There are numerous treatments available for the symptoms associated with fibromyalgia.
Fibromyalgia is classified as a disorder of pain processing due to abnormalities in how pain signals are processed in the central nervous system.
Patients suffering from fibromyalgia often complain of depression, insomnia, irritable bowel syndrome, painful and tender points, or “trigger points.”
Tender points are pain points or localized areas of tenderness around joints, but not the joints themselves.
These areas of tenderness or sensitivity can be felt just below the skin in specific parts of the body.
In contrast to tender points, trigger points are firm nodules that can be felt in tight, rope-like muscles and when pressure is applied on a trigger point, the pain is felt in the area and can shoot pain to other body parts.
This is not the same as the feeling associated with pressing on a tender point as it is felt in a localized area only.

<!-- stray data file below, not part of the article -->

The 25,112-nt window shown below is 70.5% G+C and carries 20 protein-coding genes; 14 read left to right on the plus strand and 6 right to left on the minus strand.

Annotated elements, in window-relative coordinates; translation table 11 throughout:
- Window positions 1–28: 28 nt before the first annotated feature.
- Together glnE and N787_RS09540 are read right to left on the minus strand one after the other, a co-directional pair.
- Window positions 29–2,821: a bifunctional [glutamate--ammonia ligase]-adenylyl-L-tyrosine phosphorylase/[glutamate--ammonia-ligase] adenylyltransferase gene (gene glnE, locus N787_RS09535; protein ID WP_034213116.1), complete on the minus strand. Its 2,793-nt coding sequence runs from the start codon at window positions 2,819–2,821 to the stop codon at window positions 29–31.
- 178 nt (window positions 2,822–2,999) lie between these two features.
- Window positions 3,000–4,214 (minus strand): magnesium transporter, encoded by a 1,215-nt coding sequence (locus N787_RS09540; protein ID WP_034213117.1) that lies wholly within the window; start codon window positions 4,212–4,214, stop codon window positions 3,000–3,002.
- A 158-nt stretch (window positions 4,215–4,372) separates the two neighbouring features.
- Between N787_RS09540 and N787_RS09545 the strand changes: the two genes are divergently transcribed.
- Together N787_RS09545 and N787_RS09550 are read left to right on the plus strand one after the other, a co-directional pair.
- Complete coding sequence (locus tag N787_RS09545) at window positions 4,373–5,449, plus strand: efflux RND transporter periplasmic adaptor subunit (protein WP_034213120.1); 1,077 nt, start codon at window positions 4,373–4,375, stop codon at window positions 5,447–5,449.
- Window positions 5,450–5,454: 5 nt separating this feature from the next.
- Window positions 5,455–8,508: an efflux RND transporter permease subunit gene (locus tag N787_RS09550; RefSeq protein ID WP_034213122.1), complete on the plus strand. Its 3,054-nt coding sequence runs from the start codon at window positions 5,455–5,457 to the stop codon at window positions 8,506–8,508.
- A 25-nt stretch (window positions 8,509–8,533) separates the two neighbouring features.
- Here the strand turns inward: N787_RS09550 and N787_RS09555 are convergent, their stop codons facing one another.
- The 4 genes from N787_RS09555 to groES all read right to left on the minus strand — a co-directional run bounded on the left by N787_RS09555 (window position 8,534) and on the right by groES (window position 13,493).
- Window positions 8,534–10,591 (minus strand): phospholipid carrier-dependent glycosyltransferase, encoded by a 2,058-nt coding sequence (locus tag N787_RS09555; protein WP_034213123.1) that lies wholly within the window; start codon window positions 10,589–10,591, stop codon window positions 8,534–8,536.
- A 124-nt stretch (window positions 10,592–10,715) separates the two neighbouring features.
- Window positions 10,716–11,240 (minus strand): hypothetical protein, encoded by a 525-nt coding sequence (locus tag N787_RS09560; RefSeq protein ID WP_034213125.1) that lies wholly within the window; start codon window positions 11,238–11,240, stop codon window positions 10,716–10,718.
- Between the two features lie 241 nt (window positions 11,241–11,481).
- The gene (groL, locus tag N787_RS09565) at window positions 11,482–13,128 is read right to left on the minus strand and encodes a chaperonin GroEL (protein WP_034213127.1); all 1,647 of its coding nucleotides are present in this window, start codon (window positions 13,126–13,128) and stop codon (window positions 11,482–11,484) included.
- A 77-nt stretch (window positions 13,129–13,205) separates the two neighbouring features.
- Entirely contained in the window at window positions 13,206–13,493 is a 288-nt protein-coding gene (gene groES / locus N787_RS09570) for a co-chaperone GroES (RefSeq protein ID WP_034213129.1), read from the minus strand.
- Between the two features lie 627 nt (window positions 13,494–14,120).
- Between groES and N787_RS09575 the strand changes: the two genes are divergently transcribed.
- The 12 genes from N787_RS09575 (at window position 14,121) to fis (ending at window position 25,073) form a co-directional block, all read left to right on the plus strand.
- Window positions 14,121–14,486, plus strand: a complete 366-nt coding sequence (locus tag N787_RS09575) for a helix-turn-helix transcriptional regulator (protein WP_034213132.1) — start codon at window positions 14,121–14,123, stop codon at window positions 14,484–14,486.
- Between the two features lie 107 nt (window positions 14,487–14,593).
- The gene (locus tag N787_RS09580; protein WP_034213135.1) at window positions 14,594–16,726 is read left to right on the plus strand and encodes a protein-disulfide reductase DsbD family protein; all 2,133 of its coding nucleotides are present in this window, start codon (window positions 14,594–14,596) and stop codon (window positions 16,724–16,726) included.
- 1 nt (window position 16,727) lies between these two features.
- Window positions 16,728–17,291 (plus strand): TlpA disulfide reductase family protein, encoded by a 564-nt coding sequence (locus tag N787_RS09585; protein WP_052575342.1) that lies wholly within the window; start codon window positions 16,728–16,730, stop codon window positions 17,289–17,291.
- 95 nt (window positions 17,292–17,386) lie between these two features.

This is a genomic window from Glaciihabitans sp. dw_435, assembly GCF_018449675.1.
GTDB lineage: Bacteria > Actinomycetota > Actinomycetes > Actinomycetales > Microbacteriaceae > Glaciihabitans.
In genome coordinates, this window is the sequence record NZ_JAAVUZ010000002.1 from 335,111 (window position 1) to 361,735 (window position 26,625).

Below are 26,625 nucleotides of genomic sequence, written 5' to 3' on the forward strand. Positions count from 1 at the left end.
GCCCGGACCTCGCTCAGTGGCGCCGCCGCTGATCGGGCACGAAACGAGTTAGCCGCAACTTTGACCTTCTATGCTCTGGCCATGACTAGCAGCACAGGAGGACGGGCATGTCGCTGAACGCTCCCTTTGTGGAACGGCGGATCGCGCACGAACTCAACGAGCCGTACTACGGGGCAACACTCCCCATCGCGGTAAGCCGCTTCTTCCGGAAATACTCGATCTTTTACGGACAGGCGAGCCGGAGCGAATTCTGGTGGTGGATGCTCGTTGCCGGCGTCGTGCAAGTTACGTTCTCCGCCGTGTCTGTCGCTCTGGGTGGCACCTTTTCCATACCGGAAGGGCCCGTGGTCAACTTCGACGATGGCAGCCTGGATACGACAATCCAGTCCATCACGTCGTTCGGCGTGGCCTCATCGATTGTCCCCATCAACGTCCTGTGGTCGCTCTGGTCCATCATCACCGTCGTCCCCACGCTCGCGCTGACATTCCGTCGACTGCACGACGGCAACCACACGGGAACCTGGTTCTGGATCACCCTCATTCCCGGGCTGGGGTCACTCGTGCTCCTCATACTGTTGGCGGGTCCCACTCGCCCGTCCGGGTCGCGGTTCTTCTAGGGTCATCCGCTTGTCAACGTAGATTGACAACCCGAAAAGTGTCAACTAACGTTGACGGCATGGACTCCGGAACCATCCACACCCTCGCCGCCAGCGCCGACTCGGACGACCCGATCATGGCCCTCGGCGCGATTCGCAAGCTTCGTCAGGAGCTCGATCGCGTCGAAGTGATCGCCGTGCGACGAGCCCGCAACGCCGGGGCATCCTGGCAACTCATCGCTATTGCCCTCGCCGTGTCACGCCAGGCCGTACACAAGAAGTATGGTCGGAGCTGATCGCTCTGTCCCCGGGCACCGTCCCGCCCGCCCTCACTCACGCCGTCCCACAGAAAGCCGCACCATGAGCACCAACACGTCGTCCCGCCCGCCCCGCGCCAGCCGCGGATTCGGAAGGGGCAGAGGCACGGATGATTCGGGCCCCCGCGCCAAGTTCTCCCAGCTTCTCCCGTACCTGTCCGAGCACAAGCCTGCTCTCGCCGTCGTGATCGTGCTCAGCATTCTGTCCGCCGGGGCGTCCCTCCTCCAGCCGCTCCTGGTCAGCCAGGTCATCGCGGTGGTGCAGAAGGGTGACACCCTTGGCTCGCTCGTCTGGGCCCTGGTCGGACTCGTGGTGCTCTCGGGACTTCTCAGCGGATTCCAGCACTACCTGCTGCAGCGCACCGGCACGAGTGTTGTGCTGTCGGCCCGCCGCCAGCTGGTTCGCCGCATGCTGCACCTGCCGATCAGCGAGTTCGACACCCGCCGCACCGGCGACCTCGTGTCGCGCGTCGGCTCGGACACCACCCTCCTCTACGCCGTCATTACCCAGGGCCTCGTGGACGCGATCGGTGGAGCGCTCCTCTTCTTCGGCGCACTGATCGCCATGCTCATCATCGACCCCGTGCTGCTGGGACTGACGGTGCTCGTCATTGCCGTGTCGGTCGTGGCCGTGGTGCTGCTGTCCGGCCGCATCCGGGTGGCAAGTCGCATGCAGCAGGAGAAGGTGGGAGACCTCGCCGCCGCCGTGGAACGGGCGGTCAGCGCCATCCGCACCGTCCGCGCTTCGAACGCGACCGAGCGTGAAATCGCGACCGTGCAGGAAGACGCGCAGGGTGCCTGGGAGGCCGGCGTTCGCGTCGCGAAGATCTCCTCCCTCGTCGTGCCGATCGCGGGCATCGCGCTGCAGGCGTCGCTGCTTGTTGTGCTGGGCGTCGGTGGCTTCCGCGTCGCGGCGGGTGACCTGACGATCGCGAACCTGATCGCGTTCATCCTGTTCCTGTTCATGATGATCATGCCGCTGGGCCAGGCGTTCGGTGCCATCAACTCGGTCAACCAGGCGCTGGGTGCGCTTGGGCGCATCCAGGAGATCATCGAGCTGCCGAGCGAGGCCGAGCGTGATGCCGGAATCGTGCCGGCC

The types of pain associated with fibromyalgia is believed to be caused by a “glitch” or “disconnect” in the way in which pain is processed by the body.
This glitch and its repercussions occur when a person has a hypersensitivity to stimuli that are not normally painful.
The National Institute of Arthritis and Musculoskeletal and Skin Diseases (NIAMS) has reported that their research has shown that people who suffer from fibromyalgia have reduced blood flow levels to the parts of the brain that normally allow the body to deal with pain.
This increases insensitivity to pain and the inability of the brain to manage pain creates the conditions of a chronic pain concern.
Patients with fibromyalgia most often report symptoms associated with chronic pain.